As the CMA continues spreading its message about the urgent need for a national seniors strategy to provide better care for our rapidly aging population, politicians appear to be listening.
For instance, as he marked National Seniors Day on Oct. 1, CMA President Dr. Granger Avery pointed out that upcoming talks about a new national Health Accord offer a perfect opportunity to discuss the health needs of older Canadians.
“All too often in this country, discussions around seniors care descend into talks of how it costs more to provide care for older Canadians,” he said. “This is exactly the wrong way to think. Canadians are living longer, healthier lives than ever before, and that is something to be celebrated. What Canada does need, however, is to help our health care system evolve to meet 21st century standards and Canadians’ needs.”
On Oct. 3, two days after he made those comments, the New Democratic Party (NDP) issued a statement calling for the development of a National Seniors Strategy that would “commit the federal government to a long-term plan of action to implement the many changes necessary to ensure an adequate quality of life for seniors now and in the future. It would ensure that seniors have access to high-quality and affordable health care and housing. Additionally, it would improve their financial security [and] quality of life, and [their] integration . . . within society.”
Member of Parliament (MP) Alistair MacGregor, the NDP critic for seniors issues, said that as Canada’s seniors population grows, so does the need for action. “No one should have to grow old in poverty, insecurity and isolation” he said. “People should be able to age with dignity. We need the federal government to work with the provinces and territories, and with seniors and their organizations, to make that a reality.”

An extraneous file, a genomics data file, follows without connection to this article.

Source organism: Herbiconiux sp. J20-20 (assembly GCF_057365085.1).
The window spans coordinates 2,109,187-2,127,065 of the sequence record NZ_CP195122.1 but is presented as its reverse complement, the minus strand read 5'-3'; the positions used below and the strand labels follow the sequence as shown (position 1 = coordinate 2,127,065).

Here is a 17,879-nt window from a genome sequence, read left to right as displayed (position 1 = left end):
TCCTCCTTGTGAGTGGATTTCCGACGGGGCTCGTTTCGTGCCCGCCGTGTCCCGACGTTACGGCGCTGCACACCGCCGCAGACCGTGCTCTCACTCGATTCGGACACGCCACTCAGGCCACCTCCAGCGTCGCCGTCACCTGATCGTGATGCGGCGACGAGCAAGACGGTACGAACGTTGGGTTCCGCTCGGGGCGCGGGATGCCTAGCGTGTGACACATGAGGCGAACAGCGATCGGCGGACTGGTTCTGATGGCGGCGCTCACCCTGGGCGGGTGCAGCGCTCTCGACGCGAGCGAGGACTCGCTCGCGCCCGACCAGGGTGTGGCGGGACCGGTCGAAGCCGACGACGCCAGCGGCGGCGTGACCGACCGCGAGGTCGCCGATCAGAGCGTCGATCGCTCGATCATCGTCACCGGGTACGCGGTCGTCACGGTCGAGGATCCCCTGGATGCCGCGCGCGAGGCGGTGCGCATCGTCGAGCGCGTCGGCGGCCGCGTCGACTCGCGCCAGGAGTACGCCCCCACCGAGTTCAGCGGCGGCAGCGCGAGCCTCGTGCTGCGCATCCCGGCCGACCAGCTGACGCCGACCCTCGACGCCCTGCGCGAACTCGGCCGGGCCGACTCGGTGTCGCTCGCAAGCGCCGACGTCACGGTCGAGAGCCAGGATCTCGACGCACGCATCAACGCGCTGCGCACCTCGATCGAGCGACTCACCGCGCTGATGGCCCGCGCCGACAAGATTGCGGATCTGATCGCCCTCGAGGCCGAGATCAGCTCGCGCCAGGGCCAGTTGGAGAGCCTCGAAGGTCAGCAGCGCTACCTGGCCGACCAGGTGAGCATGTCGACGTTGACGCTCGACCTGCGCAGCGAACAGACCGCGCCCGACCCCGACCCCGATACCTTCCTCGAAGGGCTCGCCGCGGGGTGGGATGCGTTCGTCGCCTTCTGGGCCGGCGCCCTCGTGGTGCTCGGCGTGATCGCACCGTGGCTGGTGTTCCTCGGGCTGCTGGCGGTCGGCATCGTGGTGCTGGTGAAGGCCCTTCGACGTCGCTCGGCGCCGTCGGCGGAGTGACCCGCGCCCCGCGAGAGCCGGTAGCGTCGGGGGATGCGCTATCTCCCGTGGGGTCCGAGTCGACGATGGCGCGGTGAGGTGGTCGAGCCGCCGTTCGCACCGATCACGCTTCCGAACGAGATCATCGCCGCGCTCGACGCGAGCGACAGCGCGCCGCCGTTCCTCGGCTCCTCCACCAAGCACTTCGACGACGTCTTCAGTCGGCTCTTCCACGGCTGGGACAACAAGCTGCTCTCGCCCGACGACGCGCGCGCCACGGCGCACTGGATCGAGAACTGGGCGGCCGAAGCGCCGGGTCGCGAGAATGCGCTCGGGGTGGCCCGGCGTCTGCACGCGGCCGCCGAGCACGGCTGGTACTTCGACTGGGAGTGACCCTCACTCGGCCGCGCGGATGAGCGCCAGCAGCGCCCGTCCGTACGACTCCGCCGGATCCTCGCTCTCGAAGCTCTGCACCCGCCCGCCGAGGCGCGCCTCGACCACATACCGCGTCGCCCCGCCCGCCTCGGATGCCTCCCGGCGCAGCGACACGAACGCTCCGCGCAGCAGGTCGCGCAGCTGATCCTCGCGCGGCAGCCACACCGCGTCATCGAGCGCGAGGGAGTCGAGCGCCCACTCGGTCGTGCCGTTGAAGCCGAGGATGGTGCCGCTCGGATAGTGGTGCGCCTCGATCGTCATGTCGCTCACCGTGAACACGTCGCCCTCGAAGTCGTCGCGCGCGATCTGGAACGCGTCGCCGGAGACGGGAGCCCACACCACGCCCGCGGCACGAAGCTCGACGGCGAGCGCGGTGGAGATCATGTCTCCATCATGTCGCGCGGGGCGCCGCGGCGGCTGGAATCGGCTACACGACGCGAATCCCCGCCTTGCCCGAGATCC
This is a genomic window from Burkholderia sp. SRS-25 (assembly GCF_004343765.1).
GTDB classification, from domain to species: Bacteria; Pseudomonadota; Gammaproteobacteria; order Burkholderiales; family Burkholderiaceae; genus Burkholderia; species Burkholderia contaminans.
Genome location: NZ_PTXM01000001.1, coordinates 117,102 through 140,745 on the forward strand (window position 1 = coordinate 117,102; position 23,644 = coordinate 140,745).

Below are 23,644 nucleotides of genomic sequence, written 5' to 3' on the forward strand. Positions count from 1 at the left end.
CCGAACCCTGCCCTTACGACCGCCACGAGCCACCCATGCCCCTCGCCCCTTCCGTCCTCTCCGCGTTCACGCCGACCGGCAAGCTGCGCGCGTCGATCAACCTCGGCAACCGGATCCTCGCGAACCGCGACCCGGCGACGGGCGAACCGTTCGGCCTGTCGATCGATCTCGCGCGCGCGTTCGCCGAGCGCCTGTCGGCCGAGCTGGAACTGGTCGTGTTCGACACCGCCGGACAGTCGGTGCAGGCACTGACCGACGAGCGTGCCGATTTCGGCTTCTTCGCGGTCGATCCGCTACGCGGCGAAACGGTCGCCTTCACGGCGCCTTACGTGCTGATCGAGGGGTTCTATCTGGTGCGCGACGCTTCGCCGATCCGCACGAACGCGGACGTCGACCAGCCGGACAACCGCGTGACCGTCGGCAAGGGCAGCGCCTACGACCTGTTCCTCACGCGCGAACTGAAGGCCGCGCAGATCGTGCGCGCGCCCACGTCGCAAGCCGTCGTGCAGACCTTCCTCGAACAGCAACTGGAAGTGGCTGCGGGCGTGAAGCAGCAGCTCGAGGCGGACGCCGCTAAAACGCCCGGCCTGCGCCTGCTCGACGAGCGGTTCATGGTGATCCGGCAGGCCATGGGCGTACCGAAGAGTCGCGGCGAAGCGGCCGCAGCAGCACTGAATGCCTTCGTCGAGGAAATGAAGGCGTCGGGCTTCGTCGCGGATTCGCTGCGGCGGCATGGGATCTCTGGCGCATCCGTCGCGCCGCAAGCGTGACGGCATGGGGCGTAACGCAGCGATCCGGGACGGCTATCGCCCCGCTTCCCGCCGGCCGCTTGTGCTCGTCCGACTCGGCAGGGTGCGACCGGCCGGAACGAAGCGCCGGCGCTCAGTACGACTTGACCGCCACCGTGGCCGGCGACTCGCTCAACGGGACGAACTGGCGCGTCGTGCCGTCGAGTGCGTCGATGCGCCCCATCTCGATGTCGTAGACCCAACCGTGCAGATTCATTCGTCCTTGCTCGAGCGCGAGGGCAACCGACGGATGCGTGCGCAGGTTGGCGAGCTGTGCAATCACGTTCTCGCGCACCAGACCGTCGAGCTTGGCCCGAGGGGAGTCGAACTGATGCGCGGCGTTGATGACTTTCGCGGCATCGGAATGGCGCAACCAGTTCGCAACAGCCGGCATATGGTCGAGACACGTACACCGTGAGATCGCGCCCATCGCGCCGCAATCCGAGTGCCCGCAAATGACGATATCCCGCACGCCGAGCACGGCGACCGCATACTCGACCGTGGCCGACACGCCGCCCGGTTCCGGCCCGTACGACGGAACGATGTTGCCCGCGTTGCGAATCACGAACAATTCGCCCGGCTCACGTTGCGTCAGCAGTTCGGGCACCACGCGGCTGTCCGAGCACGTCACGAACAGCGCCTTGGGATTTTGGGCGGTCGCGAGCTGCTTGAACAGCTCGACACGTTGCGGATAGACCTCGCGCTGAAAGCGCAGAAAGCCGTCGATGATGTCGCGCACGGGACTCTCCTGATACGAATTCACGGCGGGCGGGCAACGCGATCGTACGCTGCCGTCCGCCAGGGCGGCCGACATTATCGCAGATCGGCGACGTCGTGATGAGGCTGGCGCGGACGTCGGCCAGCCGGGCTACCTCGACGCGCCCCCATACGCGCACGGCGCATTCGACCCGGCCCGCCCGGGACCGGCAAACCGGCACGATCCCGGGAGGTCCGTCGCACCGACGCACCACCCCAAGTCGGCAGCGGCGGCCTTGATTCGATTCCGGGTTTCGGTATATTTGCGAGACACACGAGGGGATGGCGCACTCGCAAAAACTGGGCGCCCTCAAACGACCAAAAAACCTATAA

Another NDP MP noted that the number of seniors in Canada will double by 2036. “As a country, we will face new challenges to address this change,” said Irene Mathyssen, the party’s deputy whip. “If we plan carefully and start implementing measures now, we can ensure that the health, housing and financial security [needs of seniors] are all addressed.”
Dr. Avery said it is not hard to find evidence supporting such calls for action. “Canada’s publicly funded health care system was created some 50 years ago when our population was just over 20 million and Canadians could expect to live approximately 71 years. We now have a population of over 35 million, and on average Canadians are living a full decade longer than they did then.”
What will those numbers mean? According to a recent CMA report, our aging population will result in a roughly 40 per cent increase in cancer cases — an additional 277,000 cases annually — by 2030. At the same time, the number of Canadians living with dementia will increase by almost 70 per cent. By 2041, seniors will have the highest rate of mental illness in Canada.
“We need to act now,” said Dr. Avery. “Canada has a window for taking action, and every day it is getting smaller.”